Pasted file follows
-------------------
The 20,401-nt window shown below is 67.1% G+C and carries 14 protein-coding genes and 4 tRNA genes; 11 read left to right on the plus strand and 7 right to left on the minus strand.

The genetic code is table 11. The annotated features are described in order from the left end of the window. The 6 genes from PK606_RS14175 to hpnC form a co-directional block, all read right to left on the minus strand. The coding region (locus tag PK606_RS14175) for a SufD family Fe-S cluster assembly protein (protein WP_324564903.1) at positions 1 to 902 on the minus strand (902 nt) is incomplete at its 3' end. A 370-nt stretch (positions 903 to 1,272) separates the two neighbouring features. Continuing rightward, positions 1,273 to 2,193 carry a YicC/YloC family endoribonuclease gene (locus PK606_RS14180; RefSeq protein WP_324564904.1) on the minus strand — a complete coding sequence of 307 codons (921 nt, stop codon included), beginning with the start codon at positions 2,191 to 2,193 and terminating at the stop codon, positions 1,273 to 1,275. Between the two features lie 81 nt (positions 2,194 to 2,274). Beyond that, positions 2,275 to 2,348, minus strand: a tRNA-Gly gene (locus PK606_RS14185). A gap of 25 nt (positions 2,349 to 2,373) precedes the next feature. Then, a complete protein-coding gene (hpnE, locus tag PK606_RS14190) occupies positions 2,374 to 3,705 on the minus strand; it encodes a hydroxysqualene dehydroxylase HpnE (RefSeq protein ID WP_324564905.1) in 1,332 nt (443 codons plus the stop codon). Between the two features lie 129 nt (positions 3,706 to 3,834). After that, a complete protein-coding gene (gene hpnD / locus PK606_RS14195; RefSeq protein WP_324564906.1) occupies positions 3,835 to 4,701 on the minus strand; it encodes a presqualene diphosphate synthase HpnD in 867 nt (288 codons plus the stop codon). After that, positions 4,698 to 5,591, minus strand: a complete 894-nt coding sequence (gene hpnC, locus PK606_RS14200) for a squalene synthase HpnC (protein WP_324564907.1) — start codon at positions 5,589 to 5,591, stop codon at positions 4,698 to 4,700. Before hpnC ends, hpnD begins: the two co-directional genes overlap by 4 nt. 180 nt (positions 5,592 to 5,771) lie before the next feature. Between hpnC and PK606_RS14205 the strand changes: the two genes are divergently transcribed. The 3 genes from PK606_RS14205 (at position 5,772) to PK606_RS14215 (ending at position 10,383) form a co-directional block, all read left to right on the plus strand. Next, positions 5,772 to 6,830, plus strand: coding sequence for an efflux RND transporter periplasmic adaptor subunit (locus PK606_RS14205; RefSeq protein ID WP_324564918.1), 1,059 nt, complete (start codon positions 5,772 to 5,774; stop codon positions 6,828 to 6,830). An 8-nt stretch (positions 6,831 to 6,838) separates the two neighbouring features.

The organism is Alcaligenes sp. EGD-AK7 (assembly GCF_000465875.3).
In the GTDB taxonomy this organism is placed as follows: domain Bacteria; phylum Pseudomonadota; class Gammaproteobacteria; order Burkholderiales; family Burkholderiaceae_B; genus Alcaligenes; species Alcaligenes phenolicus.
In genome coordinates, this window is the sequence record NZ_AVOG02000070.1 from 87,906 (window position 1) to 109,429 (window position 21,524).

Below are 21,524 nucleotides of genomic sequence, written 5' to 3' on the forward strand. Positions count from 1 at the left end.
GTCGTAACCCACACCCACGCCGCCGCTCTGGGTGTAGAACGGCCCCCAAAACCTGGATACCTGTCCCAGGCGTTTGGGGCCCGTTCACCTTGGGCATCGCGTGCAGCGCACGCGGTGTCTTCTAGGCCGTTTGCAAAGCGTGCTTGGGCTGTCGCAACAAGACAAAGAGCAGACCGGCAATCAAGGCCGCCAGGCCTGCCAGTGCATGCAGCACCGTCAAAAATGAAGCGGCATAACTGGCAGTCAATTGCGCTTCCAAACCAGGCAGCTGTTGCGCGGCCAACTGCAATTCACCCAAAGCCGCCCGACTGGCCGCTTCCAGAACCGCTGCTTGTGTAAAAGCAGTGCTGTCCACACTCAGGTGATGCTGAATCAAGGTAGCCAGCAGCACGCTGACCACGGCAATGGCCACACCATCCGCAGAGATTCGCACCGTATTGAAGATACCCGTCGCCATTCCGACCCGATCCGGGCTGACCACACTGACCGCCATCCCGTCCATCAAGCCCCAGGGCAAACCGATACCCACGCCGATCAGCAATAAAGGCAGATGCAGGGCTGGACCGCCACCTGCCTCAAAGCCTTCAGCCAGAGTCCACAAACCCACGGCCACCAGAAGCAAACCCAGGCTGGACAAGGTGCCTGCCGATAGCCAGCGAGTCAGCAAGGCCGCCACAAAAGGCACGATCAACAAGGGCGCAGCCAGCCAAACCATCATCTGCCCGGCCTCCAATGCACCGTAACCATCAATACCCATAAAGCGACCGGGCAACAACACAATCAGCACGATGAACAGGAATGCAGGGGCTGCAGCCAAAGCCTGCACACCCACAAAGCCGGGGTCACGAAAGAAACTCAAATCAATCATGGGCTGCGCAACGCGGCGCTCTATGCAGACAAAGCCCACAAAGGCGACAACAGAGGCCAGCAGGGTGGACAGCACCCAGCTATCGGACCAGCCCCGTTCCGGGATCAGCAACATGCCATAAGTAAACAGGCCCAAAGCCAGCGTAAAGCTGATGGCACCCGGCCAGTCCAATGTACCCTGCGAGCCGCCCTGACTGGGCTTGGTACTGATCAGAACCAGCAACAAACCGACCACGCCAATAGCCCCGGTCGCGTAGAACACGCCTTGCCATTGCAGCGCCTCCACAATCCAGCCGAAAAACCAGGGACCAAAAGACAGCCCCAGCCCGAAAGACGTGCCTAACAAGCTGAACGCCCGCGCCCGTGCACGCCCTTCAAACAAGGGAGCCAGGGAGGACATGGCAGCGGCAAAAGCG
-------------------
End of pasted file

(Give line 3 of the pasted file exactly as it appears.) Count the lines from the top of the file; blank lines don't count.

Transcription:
The organism is Alcaligenes sp. EGD-AK7 (assembly GCF_000465875.3).